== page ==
Learning to forgive is essential for a happy and fulfilled life, according to Baptist educator and minister J. Randall O'Brien.
O'Brien, interim provost and chair of the religion department at Baylor University in Waco, Texas, presented the annual Dotson M. Nelson Lectureship on Religion in Life Sept. 6 at Samford University.
Speaking to a packed audience of students, O'Brien said he had never met anyone "who didn't need forgiveness" or anyone "who didn't need to forgive."
The long-time educator and former Baptist pastor offered three reasons why forgiveness is important: forgive for Christ's sake, forgive for the sake of others and forgive for the sake of ourselves.
O'Brien cited the story of former Ku Klux Klan leader Johnny Lee Clary of Oklahoma and African-American pastor Wade Watts as an example of the importance of forgiveness. As a Klan leader, Clary personally torched the late Rev. Watts' church in McAlester, Okla., in the late 1970s.
When the two were brought together for a radio talk show, Watts approached Clary, who was dressed in full Klan regalia, extended his hand and said, "I love you. I forgive you." Ten years later, Clary resigned as Imperial Wizard of the Klan and called Rev. Watts to say "your words have chased me and haunted me."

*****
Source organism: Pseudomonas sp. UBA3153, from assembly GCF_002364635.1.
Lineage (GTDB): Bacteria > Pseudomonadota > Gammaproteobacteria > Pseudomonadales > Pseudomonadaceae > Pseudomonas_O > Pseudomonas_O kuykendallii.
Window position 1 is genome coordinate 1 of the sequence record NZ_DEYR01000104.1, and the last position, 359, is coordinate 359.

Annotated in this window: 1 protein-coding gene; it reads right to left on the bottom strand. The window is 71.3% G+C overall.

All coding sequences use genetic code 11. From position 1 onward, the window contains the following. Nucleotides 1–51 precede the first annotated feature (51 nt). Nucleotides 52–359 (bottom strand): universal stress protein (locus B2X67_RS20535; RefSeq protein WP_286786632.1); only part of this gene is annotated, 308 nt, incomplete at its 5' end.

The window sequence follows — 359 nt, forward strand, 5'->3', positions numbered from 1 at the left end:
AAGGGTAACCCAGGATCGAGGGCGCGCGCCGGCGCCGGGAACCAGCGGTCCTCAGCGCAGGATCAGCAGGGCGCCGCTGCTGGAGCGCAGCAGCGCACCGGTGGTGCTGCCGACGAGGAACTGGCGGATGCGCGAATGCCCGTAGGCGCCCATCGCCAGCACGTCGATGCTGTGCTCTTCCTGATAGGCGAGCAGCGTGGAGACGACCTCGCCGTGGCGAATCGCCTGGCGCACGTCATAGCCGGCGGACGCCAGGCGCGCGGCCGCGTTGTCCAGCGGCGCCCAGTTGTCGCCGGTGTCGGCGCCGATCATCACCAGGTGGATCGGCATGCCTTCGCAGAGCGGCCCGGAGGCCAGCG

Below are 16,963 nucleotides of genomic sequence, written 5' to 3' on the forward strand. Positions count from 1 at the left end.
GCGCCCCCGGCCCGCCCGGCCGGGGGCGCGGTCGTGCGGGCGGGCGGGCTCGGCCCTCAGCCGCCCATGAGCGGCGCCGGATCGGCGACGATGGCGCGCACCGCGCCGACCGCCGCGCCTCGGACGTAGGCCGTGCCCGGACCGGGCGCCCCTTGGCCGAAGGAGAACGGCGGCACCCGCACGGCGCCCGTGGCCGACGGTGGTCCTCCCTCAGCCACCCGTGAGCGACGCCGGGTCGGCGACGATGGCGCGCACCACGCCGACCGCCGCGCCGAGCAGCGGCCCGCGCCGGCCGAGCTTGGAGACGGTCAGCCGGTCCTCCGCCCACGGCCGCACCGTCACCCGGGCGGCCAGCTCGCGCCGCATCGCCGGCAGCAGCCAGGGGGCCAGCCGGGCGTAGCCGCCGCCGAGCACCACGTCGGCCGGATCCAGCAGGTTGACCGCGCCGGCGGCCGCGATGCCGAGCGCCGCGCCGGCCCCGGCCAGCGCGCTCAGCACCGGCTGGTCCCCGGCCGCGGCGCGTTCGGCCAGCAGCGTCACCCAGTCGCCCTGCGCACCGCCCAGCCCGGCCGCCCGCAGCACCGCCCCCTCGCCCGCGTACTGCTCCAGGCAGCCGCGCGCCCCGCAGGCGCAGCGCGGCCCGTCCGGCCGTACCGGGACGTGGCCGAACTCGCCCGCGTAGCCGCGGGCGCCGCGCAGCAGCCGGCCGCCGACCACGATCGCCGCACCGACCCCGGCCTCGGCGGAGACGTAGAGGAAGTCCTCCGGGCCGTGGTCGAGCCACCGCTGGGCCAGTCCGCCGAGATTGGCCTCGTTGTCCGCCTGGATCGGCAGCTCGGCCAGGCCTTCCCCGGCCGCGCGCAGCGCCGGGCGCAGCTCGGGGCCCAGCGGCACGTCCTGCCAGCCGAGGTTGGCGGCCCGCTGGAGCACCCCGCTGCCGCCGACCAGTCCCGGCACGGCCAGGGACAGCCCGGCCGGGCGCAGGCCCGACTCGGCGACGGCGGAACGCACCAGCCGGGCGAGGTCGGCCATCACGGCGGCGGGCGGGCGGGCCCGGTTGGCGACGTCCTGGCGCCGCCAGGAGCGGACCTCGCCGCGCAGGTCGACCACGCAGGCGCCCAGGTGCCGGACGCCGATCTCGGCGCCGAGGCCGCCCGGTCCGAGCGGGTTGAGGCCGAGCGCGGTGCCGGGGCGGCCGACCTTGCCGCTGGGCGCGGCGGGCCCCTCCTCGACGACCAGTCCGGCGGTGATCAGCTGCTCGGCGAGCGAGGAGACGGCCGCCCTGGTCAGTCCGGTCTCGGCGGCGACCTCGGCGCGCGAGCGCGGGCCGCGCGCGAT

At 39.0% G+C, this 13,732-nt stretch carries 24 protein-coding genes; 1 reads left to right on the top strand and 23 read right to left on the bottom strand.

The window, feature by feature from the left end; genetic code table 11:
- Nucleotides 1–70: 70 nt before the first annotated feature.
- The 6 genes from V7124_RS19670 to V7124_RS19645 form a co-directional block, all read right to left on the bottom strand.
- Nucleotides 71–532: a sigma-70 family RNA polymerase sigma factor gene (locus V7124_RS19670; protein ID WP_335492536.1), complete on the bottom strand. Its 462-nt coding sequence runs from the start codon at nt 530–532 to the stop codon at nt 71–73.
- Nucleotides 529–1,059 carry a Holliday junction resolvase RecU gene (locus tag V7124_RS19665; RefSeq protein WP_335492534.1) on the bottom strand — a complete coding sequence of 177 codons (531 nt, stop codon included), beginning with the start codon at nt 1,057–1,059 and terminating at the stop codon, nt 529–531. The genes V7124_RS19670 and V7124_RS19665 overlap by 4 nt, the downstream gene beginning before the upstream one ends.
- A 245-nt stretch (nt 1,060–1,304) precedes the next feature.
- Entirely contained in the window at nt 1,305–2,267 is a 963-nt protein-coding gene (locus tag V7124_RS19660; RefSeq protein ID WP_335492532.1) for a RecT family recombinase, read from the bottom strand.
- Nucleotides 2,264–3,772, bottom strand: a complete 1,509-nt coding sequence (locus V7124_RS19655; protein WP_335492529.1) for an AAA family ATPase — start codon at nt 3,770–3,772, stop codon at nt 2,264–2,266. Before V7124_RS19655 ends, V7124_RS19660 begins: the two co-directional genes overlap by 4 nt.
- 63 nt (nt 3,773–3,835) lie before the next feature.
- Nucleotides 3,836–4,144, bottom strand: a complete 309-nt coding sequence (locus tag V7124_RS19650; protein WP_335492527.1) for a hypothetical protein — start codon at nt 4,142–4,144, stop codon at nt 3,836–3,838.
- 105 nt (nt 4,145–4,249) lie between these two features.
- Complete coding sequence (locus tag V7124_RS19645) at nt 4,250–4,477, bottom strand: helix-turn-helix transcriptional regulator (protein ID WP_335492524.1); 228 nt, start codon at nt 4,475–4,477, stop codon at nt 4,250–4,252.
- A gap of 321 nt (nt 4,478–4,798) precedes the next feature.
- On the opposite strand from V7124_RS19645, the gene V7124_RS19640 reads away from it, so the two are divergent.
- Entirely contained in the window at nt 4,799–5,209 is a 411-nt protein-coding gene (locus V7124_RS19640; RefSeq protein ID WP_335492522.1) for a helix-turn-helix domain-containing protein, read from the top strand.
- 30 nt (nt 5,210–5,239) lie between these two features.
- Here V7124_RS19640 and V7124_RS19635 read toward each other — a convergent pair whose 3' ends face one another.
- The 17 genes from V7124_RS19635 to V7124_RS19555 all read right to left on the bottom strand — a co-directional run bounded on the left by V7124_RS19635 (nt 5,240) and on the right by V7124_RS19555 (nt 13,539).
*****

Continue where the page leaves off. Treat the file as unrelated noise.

O'Brien asked the students why Watts offered forgiveness. "He forgave for Christ's sake and for the sake of others."
O'Brien said that persons who don't forgive become "prisoners of your own pain. It's cruel, especially because you keep hurting yourself after the initial pain."
Forgiveness is not about the past, O'Brien noted, but about the future. To refuse to forgive "is to be hopelessly overwhelmed by the past."
He encouraged the students to "let go of the need for revenge. Only forgiveness can liberate you and set you free for the future that God wants you to have."
Contrary to popular opinion, "forgiveness precedes repentance," O'Brien said. "God does not offer the gift of forgiveness without granting the power to forgive. What you do with the gift of forgiveness impacts your relationship with Jesus Christ."
O'Brien also encouraged students to find people who are hurting "in your own little corner of the world. Become a conduit of grace as you touch others with the grace of Jesus Christ."